Things To Watch Out For

Whilst many dogs move house stress-free, many will show signs of anxiety or stress so it’s important to know what to look out for. Dogs are very stoic, and won’t always let us know how they feel, so signs might be very subtle. 

Things to look out for that might indicate your dog is stressed or anxious – 

  • Trembling/shaking
  • Hiding
  • Reluctance to go for walks
  • Vomiting and/or loose stools
  • Going off their food
  • Drooling
  • Licking
  • Urinating/defecating in the house
  • Changes to behavior such as growling or snapping (in severe cases)

Preventing Anxiety

If you notice your pet displaying any signs of anxiety or stress in the lead up to moving house, you can speak to your veterinarian for advice, or contact a dog trainer for assistance. There are a whole host of products on the market designed to help dogs who are struggling with anxiety or stress ranging from sprays, pheromone adaptors, nutraceuticals, toys, and bedding. It’s worth looking into these options and discussing them with your veterinarian before moving day, and having something handy to help your dog should they need it. 

FAQ’s about Moving with Dogs

How long does it take for a dog to adjust to a new home?

Some dogs settle in to their new home very quickly within hours or days, but others can take a few weeks to adjust. Keeping their routine and usual feeding and walking times, as well as making sure they have their bed and toys can help them to feel safe and comfortable.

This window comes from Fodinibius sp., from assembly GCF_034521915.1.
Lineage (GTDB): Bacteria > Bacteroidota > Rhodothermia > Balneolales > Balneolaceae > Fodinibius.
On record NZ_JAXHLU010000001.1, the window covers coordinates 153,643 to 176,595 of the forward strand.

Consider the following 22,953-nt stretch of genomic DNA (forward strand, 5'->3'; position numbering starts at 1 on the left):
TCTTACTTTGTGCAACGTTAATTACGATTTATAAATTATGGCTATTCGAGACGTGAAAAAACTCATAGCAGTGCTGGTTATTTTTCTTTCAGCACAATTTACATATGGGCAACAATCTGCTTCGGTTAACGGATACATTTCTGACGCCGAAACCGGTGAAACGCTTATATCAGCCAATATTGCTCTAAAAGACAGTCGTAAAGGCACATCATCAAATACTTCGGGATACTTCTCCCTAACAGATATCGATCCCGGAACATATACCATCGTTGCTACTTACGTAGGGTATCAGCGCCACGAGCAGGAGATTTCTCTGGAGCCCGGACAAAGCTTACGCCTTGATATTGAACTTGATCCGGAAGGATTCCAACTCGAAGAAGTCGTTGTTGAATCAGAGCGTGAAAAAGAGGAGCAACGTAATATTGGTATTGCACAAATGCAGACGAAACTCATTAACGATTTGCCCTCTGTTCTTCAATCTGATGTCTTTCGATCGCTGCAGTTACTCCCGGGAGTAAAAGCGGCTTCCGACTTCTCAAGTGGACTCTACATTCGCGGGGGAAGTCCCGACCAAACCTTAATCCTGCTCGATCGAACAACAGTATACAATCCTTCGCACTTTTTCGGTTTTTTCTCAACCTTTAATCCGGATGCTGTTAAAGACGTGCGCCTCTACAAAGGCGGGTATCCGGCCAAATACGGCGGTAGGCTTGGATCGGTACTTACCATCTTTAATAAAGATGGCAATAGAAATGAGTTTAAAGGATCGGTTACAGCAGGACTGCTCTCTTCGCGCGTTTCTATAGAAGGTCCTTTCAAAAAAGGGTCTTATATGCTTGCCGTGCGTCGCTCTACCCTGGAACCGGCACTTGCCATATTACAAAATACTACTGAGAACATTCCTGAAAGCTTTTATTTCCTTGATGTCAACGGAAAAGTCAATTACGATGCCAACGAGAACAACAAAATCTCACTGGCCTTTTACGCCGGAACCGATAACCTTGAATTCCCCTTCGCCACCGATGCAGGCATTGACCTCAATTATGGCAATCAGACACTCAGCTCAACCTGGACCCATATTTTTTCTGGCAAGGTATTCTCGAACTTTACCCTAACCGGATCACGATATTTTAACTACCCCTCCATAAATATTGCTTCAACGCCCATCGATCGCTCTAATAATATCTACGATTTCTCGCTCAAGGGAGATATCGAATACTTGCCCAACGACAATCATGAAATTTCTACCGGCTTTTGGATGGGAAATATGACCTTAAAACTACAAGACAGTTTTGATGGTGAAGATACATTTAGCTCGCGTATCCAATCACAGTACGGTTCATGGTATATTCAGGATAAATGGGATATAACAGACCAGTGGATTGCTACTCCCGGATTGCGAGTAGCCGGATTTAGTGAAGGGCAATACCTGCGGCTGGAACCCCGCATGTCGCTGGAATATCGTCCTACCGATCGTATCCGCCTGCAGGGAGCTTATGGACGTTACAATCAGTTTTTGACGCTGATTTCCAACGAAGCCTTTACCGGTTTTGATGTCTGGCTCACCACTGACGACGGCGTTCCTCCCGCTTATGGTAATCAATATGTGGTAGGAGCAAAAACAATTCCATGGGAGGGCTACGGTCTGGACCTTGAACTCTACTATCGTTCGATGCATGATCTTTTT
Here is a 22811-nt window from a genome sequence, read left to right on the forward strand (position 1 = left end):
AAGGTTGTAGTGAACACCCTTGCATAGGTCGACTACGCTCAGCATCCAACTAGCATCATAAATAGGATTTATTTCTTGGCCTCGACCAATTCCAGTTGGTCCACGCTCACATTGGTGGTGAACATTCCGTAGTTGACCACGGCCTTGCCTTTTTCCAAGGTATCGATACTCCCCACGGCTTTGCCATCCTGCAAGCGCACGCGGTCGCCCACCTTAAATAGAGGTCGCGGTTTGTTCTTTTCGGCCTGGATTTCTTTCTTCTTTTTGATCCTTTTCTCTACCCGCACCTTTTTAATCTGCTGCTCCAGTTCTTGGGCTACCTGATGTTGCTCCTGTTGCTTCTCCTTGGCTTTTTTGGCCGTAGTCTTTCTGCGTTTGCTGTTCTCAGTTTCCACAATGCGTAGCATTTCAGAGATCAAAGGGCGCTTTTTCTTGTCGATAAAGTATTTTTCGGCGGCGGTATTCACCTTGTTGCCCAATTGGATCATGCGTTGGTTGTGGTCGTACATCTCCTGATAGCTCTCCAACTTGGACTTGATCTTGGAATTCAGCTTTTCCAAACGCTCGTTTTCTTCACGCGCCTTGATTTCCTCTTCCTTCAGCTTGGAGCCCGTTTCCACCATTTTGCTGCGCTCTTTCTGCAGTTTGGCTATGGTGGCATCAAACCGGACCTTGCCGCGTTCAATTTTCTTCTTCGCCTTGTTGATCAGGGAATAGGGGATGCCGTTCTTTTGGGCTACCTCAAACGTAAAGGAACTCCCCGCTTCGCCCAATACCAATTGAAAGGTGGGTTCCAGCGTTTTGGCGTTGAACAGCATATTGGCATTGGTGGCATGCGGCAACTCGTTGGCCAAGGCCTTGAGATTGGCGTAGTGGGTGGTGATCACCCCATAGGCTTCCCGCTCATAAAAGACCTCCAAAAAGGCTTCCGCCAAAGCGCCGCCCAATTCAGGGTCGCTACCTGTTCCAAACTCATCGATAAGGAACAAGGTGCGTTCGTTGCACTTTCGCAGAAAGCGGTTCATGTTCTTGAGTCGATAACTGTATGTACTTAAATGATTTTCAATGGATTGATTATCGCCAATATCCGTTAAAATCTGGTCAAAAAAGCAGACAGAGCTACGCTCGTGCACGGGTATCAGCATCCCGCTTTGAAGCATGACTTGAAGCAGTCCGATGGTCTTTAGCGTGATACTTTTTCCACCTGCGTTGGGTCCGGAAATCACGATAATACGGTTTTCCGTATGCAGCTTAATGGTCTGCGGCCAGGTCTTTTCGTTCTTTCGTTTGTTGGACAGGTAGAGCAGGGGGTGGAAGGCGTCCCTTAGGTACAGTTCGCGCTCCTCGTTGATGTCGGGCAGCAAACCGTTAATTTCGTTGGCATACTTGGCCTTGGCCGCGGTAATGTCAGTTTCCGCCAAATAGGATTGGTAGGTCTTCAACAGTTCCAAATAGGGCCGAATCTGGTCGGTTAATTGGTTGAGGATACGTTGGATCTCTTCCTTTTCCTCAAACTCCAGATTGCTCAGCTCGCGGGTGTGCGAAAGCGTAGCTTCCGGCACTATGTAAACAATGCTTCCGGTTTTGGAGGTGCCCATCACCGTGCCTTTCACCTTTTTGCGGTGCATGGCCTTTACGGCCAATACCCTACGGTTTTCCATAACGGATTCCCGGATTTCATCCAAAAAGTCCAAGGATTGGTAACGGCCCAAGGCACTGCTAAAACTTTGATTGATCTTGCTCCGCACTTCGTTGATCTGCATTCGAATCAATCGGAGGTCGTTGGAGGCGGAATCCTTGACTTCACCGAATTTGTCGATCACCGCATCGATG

How can I help my dog with anxiety when moving?

You can reduce your dog’s anxiety by making sure their routine doesn’t change, and that they have plenty of their familiar things with them such as toys and bedding. Letting them be a part of the packing process can help them to understand what is happening. Pheromone adaptors and sprays, and nutraceuticals can also help so speak to your veterinarian for advice if you are worried about your pet.

Why is my dog acting weird after moving?

Dogs are creatures of habit and routine, and their home is their safe place. When this changes, they can feel anxious and unsettled for days or weeks while they adapt. Anxiety can cause a range of behavioral changes such as changes to their eating habits, vomiting, urinating/defecating in the house, hiding, trembling, and reluctance to go for walks or play with toys. 

How do you settle a dog after moving house?

Getting your dog’s bed and food and water bowls set up straight away when you arrive in your new home helps them to settle quickly as it provides them with somewhere safe and familiar. Letting them explore the new house and garden will familiarize them with the new house, whilst keeping their routine consistent will can also help them to settle. 

References

https://www.bluecross.org.uk/pet-advice/moving-house-and-travelling-dogs

https://www.petplan.co.uk/pet-information/blog/tips-on-moving-house-with-dogs/

https://www.akc.org/expert-advice/home-living/how-to-help-an-adult-dog-adjust-to-a-new-home/